The attackers did reconnaissance on their targets, using social networks which people inside the organization was involved in making financial transactions. These victims were then called using the old-fashioned phone by the attacker posing as bank employees, who then used social engineering tactics to trick the victim to install an "update" to the bank’s security module.
The victims who complied, worried that they would lose access to their account, were installing a Chrome extension called Interface Online offered by Internet Security Online. The extension was available on Tuesday in the store and there were at least 30 downloads. As it was discovered, Google took it down. This scam was first discovered in Brasil, but expect this soon in the US and Europe.
The SANS Internet Storm Center handler Marinho disclosed the scam Tuesday on the ISC site, and commented the malware has relatively few detections on VirusTotal.
The pressure-filled phone call to the banks includes instructions on how to update the supposed security module. The victim is provided with a web address over the phone and when they click “Install,” they are redirected to the extension’s installation page, hosted in the Chrome Store.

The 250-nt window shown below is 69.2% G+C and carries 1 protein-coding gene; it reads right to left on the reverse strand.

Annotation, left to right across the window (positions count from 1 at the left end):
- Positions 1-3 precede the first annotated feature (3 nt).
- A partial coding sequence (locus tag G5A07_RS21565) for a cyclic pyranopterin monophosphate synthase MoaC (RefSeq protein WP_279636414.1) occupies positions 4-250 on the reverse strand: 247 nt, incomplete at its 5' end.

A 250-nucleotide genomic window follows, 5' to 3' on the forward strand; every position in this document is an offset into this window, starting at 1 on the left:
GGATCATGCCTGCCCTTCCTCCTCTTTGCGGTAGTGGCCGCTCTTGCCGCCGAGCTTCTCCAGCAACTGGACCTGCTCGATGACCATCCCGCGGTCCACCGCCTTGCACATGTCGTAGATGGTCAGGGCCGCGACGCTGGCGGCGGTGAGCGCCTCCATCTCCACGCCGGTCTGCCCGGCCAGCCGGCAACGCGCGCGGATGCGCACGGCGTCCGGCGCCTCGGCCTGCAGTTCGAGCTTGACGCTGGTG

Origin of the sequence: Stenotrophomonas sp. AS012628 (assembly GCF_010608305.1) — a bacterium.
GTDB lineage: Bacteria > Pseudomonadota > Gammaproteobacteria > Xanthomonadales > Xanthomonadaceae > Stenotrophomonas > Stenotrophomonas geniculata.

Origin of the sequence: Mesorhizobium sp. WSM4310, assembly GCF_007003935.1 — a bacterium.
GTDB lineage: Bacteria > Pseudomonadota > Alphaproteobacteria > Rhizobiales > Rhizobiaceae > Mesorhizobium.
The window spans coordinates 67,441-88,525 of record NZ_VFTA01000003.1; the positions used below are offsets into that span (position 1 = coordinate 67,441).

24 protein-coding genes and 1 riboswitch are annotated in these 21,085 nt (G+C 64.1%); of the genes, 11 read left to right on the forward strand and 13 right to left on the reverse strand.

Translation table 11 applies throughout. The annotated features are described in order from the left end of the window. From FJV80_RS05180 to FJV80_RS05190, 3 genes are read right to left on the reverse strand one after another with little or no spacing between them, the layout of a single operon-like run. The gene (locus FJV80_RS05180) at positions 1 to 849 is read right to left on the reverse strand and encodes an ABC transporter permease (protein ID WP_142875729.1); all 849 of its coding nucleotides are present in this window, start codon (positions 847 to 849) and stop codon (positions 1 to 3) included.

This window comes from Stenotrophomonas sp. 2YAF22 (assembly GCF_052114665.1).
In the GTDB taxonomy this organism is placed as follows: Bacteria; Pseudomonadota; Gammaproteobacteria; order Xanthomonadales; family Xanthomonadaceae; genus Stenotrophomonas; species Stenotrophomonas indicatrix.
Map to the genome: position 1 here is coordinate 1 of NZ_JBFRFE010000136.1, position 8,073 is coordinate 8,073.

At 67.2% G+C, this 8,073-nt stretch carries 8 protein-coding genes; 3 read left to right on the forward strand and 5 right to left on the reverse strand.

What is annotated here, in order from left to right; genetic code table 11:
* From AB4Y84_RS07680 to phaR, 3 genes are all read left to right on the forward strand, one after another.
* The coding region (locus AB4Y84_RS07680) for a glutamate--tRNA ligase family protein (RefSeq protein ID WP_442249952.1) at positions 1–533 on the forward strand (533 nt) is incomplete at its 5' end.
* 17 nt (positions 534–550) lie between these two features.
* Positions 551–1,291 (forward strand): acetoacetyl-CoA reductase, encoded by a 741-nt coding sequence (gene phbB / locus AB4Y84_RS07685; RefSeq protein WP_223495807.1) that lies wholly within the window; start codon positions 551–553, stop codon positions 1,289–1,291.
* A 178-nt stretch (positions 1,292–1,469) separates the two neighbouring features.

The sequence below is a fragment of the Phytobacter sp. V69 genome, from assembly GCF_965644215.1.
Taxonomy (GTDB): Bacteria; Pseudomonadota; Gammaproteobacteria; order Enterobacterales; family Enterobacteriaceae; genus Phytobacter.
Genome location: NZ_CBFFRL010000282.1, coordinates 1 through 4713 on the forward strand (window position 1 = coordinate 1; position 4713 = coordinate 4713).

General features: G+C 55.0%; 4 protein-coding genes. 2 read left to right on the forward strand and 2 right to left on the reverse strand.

The fraudster keeps the victim on the line throughout the installation process and once it’s complete, has them test their access to the corporate bank account. As they enter their credentials, the data is sent to the attackers in the background. Ironically, a description of the extension explains that it can read and change data on websites the victim visits, and continue to monitor browsing activity on the victim’s version of Chrome.
“I’ve had the opportunity to listen to one of those calls and I must admit that they make it in a professional way,” Marinho told Threatpost.
“In my opinion, the criminals are shifting from the traditional [malicious spam] to targeted and more creative attack methods here in Brazil,” Marinho said. ‘It’s getting common to have victims reporting that they are receiving phone calls from someone pretending to be from a bank and urging the victim to do something, like installing a fake security module, this case, or asking them to type the token combination on a fake website.”
These attacks are just the latest in a growing trend of fraud exploiting Chrome extensions. In the last two weeks, researchers have reported at least eight popular Chrome plugins had been hijacked and were being abused to manipulate internet traffic and serve ads in the browser.
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